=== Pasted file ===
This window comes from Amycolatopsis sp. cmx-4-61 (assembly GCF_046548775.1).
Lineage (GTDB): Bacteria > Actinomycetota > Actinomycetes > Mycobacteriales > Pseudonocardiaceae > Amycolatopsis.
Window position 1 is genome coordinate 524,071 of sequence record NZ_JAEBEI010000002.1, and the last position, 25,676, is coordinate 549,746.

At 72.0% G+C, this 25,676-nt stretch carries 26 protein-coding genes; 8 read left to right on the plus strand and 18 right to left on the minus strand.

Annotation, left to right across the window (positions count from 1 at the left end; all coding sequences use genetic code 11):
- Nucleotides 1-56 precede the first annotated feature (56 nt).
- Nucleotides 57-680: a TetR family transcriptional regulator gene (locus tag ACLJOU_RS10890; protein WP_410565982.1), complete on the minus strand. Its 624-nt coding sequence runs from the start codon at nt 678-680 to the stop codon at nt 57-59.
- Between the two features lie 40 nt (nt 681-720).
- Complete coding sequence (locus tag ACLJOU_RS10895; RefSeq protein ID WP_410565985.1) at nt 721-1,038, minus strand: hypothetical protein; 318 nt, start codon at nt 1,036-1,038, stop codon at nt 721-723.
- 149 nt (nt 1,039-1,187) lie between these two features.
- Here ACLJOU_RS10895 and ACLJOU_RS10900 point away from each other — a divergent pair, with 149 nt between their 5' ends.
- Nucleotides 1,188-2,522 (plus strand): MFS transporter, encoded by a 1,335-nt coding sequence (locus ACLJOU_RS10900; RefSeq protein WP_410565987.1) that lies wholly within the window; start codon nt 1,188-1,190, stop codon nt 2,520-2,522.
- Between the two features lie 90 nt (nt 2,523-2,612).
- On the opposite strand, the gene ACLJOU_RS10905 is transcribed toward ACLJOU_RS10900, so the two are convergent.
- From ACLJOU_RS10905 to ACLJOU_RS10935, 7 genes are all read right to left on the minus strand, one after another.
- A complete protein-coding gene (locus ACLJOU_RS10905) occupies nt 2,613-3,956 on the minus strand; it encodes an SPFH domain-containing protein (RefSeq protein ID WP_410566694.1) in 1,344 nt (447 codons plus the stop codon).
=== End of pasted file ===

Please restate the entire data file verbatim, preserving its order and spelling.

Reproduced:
This window comes from Amycolatopsis sp. cmx-4-61 (assembly GCF_046548775.1).
Lineage (GTDB): Bacteria > Actinomycetota > Actinomycetes > Mycobacteriales > Pseudonocardiaceae > Amycolatopsis.
Window position 1 is genome coordinate 524,071 of sequence record NZ_JAEBEI010000002.1, and the last position, 25,676, is coordinate 549,746.

At 72.0% G+C, this 25,676-nt stretch carries 26 protein-coding genes; 8 read left to right on the plus strand and 18 right to left on the minus strand.

Annotation, left to right across the window (positions count from 1 at the left end; all coding sequences use genetic code 11):
- Nucleotides 1-56 precede the first annotated feature (56 nt).
- Nucleotides 57-680: a TetR family transcriptional regulator gene (locus tag ACLJOU_RS10890; protein WP_410565982.1), complete on the minus strand. Its 624-nt coding sequence runs from the start codon at nt 678-680 to the stop codon at nt 57-59.
- Between the two features lie 40 nt (nt 681-720).
- Complete coding sequence (locus tag ACLJOU_RS10895; RefSeq protein ID WP_410565985.1) at nt 721-1,038, minus strand: hypothetical protein; 318 nt, start codon at nt 1,036-1,038, stop codon at nt 721-723.
- 149 nt (nt 1,039-1,187) lie between these two features.
- Here ACLJOU_RS10895 and ACLJOU_RS10900 point away from each other — a divergent pair, with 149 nt between their 5' ends.
- Nucleotides 1,188-2,522 (plus strand): MFS transporter, encoded by a 1,335-nt coding sequence (locus ACLJOU_RS10900; RefSeq protein WP_410565987.1) that lies wholly within the window; start codon nt 1,188-1,190, stop codon nt 2,520-2,522.
- Between the two features lie 90 nt (nt 2,523-2,612).
- On the opposite strand, the gene ACLJOU_RS10905 is transcribed toward ACLJOU_RS10900, so the two are convergent.
- From ACLJOU_RS10905 to ACLJOU_RS10935, 7 genes are all read right to left on the minus strand, one after another.
- A complete protein-coding gene (locus ACLJOU_RS10905) occupies nt 2,613-3,956 on the minus strand; it encodes an SPFH domain-containing protein (RefSeq protein ID WP_410566694.1) in 1,344 nt (447 codons plus the stop codon).